"His tunes unfurl like bales of wire rolling down country roads" - Uncut.

      An enthusiastic and generous collaborator - recently he has partnered with Kurt Vile, Michael Chapman, Mike Cooper, The Black Twig Pickers, Cian Nugent - Gunn's WOW band comprised longtime musical brothers Jason Meagher (bass, drones, engineering), Justin Tripp (bass, guitars, keys, production), and John Truscinski (drums), in addition to newcomers Nathan Bowles (drums, pianos, keys: Black Twig Pickers, Pelt); James Elkiington (guitar, lap steel, dobro: Freakwater, Jeff Tweedy); Mary Lattimore (harp, keys: Thurston Moore, Kurt Vile); and Jimmy Sei Tang (synths, electronics: Psychic Ills, Rhyton).

      A radical widescreen evolution, 'Way Out Weather' is Steve's career defining statement to date.

      Steve Gunn

      Other You

        Acclaimed songwriter and Piccadilly favourite, Steve Gunn returns this summer with the follow up to his wonderful 2019 album  "The Unseen Inbetween".

        Recorded in Los Angeles with Grammy Award winning producer and engineer Rob Schnapf, Gunn sought to create an album that would push his melodic and compositional sensibilities to thrilling new heights. The resulting tracks find Gunn pushing his cosmic Americana to exciting new dimensions encompassing elements of prog, jazz, and contemporary classical music.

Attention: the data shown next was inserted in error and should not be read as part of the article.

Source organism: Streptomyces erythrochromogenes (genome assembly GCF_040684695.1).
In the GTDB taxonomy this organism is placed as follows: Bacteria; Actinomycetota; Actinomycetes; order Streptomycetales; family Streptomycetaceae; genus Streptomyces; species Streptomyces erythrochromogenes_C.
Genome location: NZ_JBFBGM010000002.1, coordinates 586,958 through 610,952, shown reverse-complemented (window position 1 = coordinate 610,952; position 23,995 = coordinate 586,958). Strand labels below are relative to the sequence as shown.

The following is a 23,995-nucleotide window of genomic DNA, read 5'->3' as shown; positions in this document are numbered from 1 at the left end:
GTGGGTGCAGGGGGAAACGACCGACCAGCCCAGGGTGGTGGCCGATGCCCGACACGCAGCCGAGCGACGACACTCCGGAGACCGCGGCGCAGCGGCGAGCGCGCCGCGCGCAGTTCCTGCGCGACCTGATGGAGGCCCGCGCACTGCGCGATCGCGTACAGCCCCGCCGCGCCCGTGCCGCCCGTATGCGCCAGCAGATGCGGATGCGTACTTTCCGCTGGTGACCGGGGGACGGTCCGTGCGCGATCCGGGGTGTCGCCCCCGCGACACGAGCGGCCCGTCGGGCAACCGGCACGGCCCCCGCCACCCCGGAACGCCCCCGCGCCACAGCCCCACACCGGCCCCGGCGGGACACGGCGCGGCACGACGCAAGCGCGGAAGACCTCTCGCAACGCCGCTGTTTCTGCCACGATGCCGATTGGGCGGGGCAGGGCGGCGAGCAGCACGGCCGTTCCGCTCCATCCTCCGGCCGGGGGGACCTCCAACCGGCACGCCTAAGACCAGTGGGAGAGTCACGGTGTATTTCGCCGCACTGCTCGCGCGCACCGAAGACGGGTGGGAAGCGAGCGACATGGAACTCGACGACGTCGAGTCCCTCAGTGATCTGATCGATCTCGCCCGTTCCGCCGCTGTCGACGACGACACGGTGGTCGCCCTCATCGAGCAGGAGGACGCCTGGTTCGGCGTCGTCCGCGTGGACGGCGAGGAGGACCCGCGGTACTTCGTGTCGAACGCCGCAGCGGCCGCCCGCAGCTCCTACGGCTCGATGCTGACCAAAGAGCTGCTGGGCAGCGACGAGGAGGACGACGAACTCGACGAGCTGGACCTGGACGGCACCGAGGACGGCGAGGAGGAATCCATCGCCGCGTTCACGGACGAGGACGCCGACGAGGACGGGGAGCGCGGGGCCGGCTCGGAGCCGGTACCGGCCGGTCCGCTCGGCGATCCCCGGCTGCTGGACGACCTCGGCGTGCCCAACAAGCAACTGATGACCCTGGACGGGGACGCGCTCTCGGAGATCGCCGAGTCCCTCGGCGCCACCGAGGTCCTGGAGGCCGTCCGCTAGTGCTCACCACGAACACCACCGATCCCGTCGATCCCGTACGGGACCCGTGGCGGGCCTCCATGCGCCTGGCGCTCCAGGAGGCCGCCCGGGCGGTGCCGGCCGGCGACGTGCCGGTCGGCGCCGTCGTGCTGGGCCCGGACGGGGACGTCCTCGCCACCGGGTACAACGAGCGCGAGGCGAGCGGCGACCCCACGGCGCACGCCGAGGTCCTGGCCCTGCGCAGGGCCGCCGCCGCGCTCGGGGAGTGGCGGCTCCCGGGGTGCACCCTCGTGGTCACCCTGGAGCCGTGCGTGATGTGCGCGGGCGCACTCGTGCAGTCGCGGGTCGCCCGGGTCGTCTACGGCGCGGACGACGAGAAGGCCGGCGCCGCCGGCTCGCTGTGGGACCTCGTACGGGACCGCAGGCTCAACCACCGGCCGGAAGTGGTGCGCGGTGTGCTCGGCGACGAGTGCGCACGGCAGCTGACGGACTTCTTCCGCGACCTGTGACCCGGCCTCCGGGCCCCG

The album also features contributions from Mary Lattimore, Juliana Barwick, Bridget St. John and Jeff Parker.


        Barry says: We all loved The Unseen Inbetween in the shop, and 'Other You' i'm sure will go down just as well. It's quintessentially Gunn, with soaring melodies and perfectly poised guitar sitting wonderfully in the mix beneath Steve's unmistakeable husky vocals. A gorgous work once again from one of the greatest in the 'biz.


        Other You
        Morning River
        Good Wind
        Circuit Rider
        On The Way
        The Painter
        Sugar Kiss
        Ever Feel That Way


        For over a decade, guitarist/vocalist Steve Gunn has been one the American music’s most pivotal figures-conjuring immersive and psychedelic sonic landscapes both live and on record, releasing revered solo albums ranking high on in-the-know end of year lists, alongside exploratory collaborations with artists as diverse as Mike Cooper, Kurt Vile, and Michael Chapman (whose most recent studio album he produced). Gunn is known for telling other people's stories, but on his breakthrough fourth album, The Unseen In Between, he explores his own emotional landscapes with his most complex, fully realized songs to date.